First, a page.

All Will Be Well: Interview with Melissa Glenn Haber

I tend to keep these posts as short as possible, but today’s a settle-in-and-get-to-know-my guest kind of day. Melissa Glenn Haber agreed to answer some questions on the occasion of the paperback release of Your Best Friend, Meredith (the novel formerly known, in hardcover release, as Dear Anajali).

Melissa is the person you WISH you got seated next to at a dinner party. Her insights and wisdom may jump right off the screen and settle in your lap.


Was Dear Anjali/Your Best Friend, Meredith a hard book to write? Did you set out knowing this would be an epistolary novel about a girl whose best friend died before you started writing?

Let me answer the planning question first.  I didn’t really plan anything about this novel—it started writing itself in my head one day when I walked past a makeshift memorial.

Dear Anjali, I hate that you’re dead, I started, and then the voice that became my main character started pouring out of me: if the universe was the way it should be I should not be able to write those words the letters would refuse to print on the page they would REBEL because it does not make sense it is senseless NONSENSE that my best friend is suddenly and totally dead!!! 

I didn’t know where I was going in the first week of writing, except Meredith’s voice and that Anjali had suddenly died. I write both fantasy and straight fiction, so for a while there I wasn’t even sure if Anjali was going to write back.  But as the first couple of letters came out and it became clear that both Anjali and Meredith had liked the same boy, I realized that the book was becoming something quite different from what I had thought it was about.  It is of course a book about death and grief (and, I think, ends with an idea I find very comforting about loss), but in the end the main focus of the book is about the less extreme changes that happen in friendships.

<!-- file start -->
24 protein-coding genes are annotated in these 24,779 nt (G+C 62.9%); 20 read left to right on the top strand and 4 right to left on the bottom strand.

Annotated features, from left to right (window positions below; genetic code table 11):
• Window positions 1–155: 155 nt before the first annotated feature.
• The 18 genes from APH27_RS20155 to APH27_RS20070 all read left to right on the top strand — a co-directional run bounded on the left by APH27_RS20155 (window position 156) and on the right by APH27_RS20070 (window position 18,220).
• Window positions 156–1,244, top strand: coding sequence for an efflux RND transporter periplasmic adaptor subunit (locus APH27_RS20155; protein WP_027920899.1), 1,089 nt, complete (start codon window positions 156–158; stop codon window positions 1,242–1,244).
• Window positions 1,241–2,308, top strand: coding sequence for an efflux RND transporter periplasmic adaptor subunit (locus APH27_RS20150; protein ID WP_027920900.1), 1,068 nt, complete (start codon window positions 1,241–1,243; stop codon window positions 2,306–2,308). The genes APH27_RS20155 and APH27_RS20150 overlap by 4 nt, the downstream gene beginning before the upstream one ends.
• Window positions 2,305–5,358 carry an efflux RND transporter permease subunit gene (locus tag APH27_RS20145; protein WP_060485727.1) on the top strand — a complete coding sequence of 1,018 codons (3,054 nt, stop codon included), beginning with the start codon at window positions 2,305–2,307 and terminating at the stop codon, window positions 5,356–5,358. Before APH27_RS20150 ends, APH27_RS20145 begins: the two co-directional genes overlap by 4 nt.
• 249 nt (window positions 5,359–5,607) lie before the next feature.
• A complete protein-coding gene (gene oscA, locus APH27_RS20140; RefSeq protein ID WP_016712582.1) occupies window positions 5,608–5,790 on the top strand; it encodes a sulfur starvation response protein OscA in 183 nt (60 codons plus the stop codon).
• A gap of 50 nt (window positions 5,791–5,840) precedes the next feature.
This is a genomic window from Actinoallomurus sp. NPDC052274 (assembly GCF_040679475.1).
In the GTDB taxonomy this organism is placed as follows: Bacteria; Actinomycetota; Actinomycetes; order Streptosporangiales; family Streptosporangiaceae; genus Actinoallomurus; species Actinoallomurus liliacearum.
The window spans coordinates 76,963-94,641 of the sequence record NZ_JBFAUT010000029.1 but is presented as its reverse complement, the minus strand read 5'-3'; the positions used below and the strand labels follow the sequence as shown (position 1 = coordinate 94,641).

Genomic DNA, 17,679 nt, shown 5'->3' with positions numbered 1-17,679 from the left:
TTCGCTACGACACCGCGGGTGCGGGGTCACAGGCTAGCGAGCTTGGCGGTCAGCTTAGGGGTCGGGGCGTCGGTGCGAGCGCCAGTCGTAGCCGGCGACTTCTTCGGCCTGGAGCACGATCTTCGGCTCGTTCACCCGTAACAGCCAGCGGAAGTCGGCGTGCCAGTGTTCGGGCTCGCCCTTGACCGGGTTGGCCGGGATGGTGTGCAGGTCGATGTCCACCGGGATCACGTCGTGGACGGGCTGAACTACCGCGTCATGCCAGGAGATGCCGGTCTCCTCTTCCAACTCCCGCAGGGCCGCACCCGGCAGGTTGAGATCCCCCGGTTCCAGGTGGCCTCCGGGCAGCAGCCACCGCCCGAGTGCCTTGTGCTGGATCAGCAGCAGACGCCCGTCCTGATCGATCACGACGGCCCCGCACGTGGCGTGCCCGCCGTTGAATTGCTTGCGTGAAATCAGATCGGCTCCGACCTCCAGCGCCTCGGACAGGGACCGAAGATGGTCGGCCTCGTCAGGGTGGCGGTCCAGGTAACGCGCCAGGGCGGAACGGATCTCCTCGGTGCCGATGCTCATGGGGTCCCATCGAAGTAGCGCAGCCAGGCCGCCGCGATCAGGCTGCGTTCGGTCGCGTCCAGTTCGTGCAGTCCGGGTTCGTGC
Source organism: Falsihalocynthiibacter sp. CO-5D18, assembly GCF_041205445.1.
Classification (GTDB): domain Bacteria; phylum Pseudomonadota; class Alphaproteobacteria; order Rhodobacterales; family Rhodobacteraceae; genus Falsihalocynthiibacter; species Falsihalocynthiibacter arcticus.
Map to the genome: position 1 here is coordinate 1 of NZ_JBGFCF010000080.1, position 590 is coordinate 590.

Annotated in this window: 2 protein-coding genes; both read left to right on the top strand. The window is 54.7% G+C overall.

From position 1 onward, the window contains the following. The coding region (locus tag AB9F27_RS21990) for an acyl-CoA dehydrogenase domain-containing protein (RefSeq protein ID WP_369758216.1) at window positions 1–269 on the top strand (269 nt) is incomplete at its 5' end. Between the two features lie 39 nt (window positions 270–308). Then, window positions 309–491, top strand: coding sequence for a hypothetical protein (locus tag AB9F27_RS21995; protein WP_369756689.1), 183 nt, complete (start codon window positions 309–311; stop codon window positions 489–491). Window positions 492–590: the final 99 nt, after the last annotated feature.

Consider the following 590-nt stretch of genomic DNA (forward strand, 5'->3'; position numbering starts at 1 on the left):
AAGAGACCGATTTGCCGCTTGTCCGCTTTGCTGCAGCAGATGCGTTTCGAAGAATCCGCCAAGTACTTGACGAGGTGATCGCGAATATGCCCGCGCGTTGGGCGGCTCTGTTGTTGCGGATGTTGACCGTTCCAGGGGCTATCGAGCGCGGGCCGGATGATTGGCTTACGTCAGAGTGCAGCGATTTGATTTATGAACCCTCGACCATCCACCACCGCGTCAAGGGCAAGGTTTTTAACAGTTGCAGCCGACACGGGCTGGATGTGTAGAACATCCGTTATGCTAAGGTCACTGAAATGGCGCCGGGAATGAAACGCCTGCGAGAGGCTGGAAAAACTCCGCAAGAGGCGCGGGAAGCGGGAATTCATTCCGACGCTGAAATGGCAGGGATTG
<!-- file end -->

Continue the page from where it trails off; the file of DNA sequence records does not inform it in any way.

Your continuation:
Probably the most important letter I ever got from a reader was from a mother who said that her daughter had found sympathy and solace in the book not because she had had a friend who was dead, but because she had a friend who had dropped her like a hot potato.

Anjali and Meredith’s friendship is very intense and very complicated as their intense dyad is threatened by the existence of a very intriguing boy—and as Meredith constantly compares herself unfavorably with her beautiful and confident friend. (One of my favorite parts is when Meredith is griping about how Anjali might have been outgrowing her, and then loses the “e” key on what she calls her typerwriter.)

So no, I had no idea where the book was going in the beginning.  Of course, I probably should have known it was going to be about friendship, since all my books are.  I’ve written about spy games that turn out to be true and wars between dragons and monsters and about three-inch-tall boys who need to save mice from the depredations of rats, but as my husband likes to say, they’re all about the redemptive nature of friendship.